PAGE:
25 . Increasing the efficiencies of turbomachinery components The performance of early turbines suffered greatly from the inefficiencies of turbines and compressors. However, the advent of computers and advanced techniques for computer-aided design made it possible to design these components aerodynamically with minimal losses. The increased efficiencies of the turbines and compressors resulted in a significant increase in the cycle efficiency.. Adding modifications to the basic cycle The simple-cycle efficiencies of early gas turbines were practically doubled by incorporating intercooling, regeneration (or recuperation), and reheating, discussed in the next two sections. These improvements, of course, come at the expense of increased initial and operation costs, and they cannot be justified unless the decrease in fuel costs offsets the increase in other costs. The relatively low fuel prices, the general desire in the industry to minimize installation costs, and the tremendous increase in the simple-cycle efficiency to about 0 percent left little desire for opting for these modifications. The first gas turbine for an electric utility was installed in 99 in Oklahoma as part of a combined-cycle power plant. It was built by General Electric and produced.5 MW of power. Gas turbines installed until the mid-970s suffered from low efficiency and poor reliability. In the past, the base-load electric power generation was dominated by large coal and nuclear power plants. However, there has been an historic shift toward natural gas fired gas turbines because of their higher efficiencies, lower capital costs, shorter installation times, and better emission characteristics, and the abundance of natural gas supplies, and more and more electric utilities are using gas turbines for base-load power production as well as for peaking. The construction costs for gas-turbine power plants are roughly half that of comparable conventional fossil-fuel steam power plants, which were the primary base-load power plants until the early 980s. More than half of all power plants to be installed in the foreseeable future are forecast to be gasturbine or combined gas steam turbine types. A gas turbine manufactured by General Electric in the early 990s had a pressure ratio of.5 and generated 5.7 MW of net power at a thermal efficiency of percent in simple-cycle operation. A more recent gas turbine manufactured by General Electric uses a turbine inlet temperature of 5 C (600 F) and produces up to 8 MW while achieving a thermal efficiency of 9.5 percent in the simple-cycle mode. A.-ton small-scale gas turbine labeled OP-6, built by the Dutch firm Opra Optimal Radial Turbine, can run on gas or liquid fuel and can replace a 6-ton diesel engine. It has a pressure ratio of 6.5 and produces up to MW of power. Its efficiency is 6 percent in the simple-cycle operation, which rises to 7 percent when equipped with a regenerator. Chapter 9 5 EXAMPLE 9 5 The Simple Ideal Brayton Cycle A gas-turbine power plant operating on an ideal Brayton cycle has a pressure ratio of 8. The gas temperature is 00 K at the compressor inlet and 00 K at the turbine inlet. Utilizing the air-standard assumptions, determine (a) the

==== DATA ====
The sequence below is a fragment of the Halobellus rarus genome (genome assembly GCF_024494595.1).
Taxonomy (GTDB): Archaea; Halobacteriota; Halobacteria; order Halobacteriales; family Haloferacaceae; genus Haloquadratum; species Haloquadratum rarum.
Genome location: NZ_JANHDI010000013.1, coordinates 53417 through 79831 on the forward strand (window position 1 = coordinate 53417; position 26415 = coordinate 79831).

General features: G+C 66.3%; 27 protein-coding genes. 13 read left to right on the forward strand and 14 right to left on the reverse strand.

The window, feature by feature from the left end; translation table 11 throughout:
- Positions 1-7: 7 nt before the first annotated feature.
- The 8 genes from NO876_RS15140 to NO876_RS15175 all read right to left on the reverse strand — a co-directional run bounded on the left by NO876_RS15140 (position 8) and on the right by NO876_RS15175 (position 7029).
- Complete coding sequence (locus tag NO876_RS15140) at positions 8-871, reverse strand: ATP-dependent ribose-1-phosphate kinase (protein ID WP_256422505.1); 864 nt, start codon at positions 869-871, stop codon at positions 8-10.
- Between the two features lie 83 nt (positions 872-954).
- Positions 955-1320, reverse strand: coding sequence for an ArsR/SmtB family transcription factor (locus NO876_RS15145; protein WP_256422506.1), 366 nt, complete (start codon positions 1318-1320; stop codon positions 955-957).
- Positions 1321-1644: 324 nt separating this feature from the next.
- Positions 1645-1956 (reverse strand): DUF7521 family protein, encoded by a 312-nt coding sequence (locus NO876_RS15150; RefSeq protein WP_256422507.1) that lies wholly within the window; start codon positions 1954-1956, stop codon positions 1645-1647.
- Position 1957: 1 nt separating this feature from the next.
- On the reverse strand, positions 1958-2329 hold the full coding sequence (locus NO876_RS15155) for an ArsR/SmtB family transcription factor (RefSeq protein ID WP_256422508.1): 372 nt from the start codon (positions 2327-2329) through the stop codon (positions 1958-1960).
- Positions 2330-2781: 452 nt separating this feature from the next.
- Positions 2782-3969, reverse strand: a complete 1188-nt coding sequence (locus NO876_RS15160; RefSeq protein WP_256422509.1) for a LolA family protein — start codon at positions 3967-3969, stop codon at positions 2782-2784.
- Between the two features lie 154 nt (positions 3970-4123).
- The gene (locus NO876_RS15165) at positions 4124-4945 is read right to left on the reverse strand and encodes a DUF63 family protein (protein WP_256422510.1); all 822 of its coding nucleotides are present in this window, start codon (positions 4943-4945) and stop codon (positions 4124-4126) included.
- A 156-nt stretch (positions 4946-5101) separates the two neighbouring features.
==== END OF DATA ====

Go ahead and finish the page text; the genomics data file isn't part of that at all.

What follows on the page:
26 5 Thermodynamics T, K P = const. w comp r p = 8 P = const. FIGURE 9 5 T-s diagram for the Brayton cycle discussed in Example 9 5. w turb q out s gas temperature at the exits of the compressor and the turbine, (b) the back work ratio, and (c) the thermal efficiency. Solution A power plant operating on the ideal Brayton cycle is considered. The compressor and turbine exit temperatures, back work ratio, and the thermal efficiency are to be determined. Assumptions Steady operating conditions exist. The air-standard assumptions are applicable. Kinetic and potential energy changes are negligible. The variation of specific heats with temperature is to be considered. Analysis The T-s diagram of the ideal Brayton cycle described is shown in Fig We note that the components involved in the Brayton cycle are steady-flow devices. (a) The air temperatures at the compressor and turbine exits are determined from isentropic relations: Process - (isentropic compression of an ideal gas): T 00 KSh 00.9 kj>kg P r.86 P r P P P r ST 50 K at compressor exit Process - (isentropic expansion of an ideal gas): T 00 KSh kj>kg P r P P P r a 8 b0.9.6st 770 K at turbine exit (b) To find the back work ratio, we need to find the work input to the compressor and the work output of the turbine: Thus, That is, 0. percent of the turbine work output is used just to drive the compressor. (c) The thermal efficiency of the cycle is the ratio of the net power output to the total heat input: Thus, P r 0.9 w comp,in h h kj>kg w turb,out h h kj>kg r bw w comp,in.6 kj>kg 0.0 w turb,out kj>kg h h kj>kg w net w out w in kj>kg h th w net h 5.5 kj>kg h kj>kg 6. kj>kg 0.6 or.6% 85.6 kj>kg